I came across an interesting discussion on Branch about the role and future of product managers. I’m not a member there so I couldn’t respond directly, but figured I’d put my thoughts here instead.
Yesterday the discussion only had a few comments on it. Today there are more and one of them is very similar to what I was going to say. Satya Patel, who recently left Twitter in a product-related role, wrote:
“Product management isn’t a role or a function, it’s a set of skills. Those skills help remove obstacles and grease the wheels so that the functional experts can do their jobs best. Product management also balances the needs of users, the business and the team and makes the difficult tradeoffs needed to keep pressing ahead. In that way, Product Managers are very similar to CEOs. Very few would argue that a company doesn’t need a CEO. Product managers are simply CEOs of their products. No organization should be without someone who has ‘product management skills’ and works to make everyone else’s lives easier.”
Nabeel Hyatt, venture partner at Spark then wrote:
“An excellent product manager is keeping in mind the long term vision while driving short term results, has the customer intuition to get there, and has the authority/integrity to lead the team along the way – very much a mini CEO when it’s done right.”
“Mini CEO” is the phrase I’d use for a product manager. Actually, I’d say a product manager is a CEO without all the “other crap” you have to deal with in running a business. CEOs are pulled in millions of directions, whereas product managers are given the mandate to focus.
I see my role at GoInstant (I’m VP Product) as a conduit between the outside world and the inside world. That doesn’t mean developers, engineers, designers and others shouldn’t interact with customers and be exposed to the outside world; that’s extremely important, so people aren’t doing things in a bubble or through a broken telephone. But I focus on having a bigger and more holistic view of the business. I take more input from the outside world, process it and translate that to the team.
Product managers shouldn’t micro-manage. You’re not there to stand over people’s shoulders, watching what they do and giving them specific instructions to the Nth degree on how they should do their job. I also don’t think product managers should be solely in charge of designing products. That’s a team effort. Even with a broader perspective on the business and more input from the outside world, I don’t have a monopoly on the truth when it comes to the product and how it should look or work. I may be the one that makes the final decision — and I am the one ultimately responsible (and I believe you need someone in that role) — but I don’t design product top-down.
Decision making isn’t solely in product managers’ hands either. While you own the product, you don’t have to own every single decision about it. You own the bigger decisions on product direction for example, but thousands of decisions go into a product every single day. You own the responsibility for those decisions, but you trust your team to make them.
“What do you think?”
That’s one of the most common questions I like to ask. I want to know what others think, and I want to make sure others are involved in the product design and development process. Lean Startup as a methodology helps with this, because it provides a framework for how everyone communicates and evaluates progress. It also closes the gap between engineers and customers. Many startups are now founded by two technical people, and the best ones excel at speaking with customers, and serving as great product managers. I wrote about this to some degree in a post titled The Death of the Business Founder.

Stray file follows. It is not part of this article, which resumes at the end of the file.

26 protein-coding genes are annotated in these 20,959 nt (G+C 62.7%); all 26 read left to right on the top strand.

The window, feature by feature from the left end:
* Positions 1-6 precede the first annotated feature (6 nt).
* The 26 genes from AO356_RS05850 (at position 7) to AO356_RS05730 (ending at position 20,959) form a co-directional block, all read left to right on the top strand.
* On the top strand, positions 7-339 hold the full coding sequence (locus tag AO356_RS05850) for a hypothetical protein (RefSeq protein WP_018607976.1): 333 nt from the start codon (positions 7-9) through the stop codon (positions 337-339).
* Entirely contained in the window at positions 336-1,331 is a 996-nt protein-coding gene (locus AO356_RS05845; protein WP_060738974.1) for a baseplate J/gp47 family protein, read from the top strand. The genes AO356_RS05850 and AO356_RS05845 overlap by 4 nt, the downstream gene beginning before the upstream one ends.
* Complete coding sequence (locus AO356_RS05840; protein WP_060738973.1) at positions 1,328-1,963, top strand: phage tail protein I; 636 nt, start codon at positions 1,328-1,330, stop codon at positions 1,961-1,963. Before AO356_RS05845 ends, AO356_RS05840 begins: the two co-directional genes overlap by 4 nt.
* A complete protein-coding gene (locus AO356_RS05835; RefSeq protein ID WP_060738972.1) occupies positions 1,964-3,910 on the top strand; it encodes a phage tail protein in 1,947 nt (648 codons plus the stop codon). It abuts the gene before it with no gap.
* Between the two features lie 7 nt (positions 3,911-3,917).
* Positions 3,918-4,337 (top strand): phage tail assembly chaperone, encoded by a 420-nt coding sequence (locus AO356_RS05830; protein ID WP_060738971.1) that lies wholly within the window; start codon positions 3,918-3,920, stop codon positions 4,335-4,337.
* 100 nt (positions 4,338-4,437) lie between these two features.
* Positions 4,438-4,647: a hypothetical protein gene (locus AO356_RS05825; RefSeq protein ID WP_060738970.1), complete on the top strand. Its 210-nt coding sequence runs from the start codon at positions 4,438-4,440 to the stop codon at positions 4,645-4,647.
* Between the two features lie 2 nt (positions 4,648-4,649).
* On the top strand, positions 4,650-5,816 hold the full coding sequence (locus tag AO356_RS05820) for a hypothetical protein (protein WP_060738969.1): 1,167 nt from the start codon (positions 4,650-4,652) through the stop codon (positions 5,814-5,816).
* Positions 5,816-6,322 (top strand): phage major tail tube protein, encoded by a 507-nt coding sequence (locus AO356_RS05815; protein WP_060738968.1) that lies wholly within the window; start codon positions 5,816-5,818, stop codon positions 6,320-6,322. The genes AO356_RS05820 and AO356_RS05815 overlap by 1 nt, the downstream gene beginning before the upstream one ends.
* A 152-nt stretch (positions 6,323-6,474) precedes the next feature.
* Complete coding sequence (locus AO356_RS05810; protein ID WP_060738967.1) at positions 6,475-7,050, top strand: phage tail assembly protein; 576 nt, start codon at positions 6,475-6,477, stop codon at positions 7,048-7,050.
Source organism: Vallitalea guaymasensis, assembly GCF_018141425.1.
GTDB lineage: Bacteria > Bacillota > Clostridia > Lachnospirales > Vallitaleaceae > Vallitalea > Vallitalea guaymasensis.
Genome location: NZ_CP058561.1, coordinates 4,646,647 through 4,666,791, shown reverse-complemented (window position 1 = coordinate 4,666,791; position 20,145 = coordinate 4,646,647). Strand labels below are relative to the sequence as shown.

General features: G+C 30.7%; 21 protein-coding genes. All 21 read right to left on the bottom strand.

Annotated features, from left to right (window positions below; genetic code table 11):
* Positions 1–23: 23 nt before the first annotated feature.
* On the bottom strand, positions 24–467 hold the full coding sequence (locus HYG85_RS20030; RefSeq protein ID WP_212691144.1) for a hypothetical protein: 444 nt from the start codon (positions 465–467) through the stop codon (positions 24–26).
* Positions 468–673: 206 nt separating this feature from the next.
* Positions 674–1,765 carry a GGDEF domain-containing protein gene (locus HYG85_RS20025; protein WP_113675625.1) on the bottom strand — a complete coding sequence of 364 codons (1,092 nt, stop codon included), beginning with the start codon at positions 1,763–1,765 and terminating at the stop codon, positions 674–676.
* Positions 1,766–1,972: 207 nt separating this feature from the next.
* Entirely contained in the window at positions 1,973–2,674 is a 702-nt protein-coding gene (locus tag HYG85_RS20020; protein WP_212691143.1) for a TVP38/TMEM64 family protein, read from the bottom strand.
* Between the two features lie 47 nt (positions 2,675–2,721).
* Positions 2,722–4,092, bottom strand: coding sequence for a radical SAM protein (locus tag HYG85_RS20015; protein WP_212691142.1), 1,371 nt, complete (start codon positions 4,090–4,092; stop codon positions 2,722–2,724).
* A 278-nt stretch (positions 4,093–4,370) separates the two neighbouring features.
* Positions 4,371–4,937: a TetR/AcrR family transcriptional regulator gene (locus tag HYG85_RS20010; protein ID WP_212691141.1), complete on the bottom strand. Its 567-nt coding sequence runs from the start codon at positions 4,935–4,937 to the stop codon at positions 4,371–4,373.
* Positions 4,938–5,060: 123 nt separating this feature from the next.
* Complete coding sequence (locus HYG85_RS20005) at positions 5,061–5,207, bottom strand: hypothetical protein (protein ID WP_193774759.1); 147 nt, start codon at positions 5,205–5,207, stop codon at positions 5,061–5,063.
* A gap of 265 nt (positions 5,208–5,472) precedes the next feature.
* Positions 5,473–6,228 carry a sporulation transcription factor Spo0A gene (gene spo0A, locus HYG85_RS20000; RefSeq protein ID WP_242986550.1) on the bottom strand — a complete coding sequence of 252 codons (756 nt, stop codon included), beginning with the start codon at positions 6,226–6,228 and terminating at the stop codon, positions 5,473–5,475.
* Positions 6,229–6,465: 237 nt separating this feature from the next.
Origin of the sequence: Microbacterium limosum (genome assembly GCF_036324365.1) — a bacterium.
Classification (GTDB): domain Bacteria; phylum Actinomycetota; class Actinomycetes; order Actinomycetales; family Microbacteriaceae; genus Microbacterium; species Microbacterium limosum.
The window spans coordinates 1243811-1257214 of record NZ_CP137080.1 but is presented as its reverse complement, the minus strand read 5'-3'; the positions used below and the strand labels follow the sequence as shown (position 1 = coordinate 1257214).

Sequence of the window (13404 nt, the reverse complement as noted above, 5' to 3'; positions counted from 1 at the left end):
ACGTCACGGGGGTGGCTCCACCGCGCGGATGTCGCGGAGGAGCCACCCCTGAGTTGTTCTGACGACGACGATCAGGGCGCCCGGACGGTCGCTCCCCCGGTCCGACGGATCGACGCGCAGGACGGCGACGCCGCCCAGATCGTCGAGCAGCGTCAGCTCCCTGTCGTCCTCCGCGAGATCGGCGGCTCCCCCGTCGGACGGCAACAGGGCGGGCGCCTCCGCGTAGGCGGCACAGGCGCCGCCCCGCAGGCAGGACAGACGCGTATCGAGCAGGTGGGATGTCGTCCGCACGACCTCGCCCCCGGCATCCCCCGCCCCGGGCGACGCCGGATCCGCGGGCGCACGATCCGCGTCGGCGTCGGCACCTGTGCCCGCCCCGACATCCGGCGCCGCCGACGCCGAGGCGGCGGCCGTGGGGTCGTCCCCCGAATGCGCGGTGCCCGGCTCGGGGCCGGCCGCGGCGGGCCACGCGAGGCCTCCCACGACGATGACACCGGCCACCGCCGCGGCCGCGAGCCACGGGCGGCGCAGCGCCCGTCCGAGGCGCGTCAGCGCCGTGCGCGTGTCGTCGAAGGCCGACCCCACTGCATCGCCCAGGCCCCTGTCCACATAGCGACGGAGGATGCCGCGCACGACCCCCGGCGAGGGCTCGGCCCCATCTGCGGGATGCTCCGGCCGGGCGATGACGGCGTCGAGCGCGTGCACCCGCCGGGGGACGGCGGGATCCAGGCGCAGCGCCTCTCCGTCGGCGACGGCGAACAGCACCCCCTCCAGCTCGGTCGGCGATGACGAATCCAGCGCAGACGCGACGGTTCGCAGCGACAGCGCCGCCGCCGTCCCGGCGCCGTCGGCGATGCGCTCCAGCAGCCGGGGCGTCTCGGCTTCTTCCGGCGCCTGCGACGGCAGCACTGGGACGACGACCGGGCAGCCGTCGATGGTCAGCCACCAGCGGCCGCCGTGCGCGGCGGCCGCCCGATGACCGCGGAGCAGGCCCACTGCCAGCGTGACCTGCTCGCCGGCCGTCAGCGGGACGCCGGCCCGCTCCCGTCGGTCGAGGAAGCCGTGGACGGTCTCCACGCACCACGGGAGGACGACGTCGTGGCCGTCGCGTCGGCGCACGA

Product managers should own prioritization of deliverables. But at the same time, product managers have to take into account what a development team is telling them. You can’t force feed priorities without feedback. You may push a client deliverable in a crunch, but then you need to react when a developer tells you that you’ve accrued a lot of technical debt and it should be resolved.
Product managers should get their hands dirty. You can’t be a good product manager without the ability to roll up your sleeves and get dirty. That may mean coding — but I’d rather leave that to the experts, or to those that are dedicated to that task. More so, it means being able to paper prototype, wire framing, quick hacking, etc. It means being good at testing. Even if you have a QA team in place, you’re ultimately responsible for everything and if you can’t dig into your own product and find the edge cases, ferret out the bugs, and identify problem areas, you’re in trouble. Product managers are not puppeteers pulling strings from on high.
Product managers are leaders. Leaders stand in front of their teams and shield them from the shit. They motivate (understanding how each person on the team responds to different types of motivation), and keep everyone as focused as possible. They reward when appropriate, and identify when there are issues that need resolving. Like a good CEO, product managers have to adapt and respond quickly; they’re not sitting back in a reactive mode, they have to be proactive and aware of what’s going on at all times.
Of course, there are crappy product managers. And I think a part of the discussion we’re seeing about this recently is a result of developers having bad experiences with managers. Like in any profession there are always crappy people. There are crappy designers. Crappy developers. Crappy teachers. Crappy doctors. But you can’t judge a profession or the need for something by those who are bad at it. Judge by those who are great at it and encourage others to move in that direction.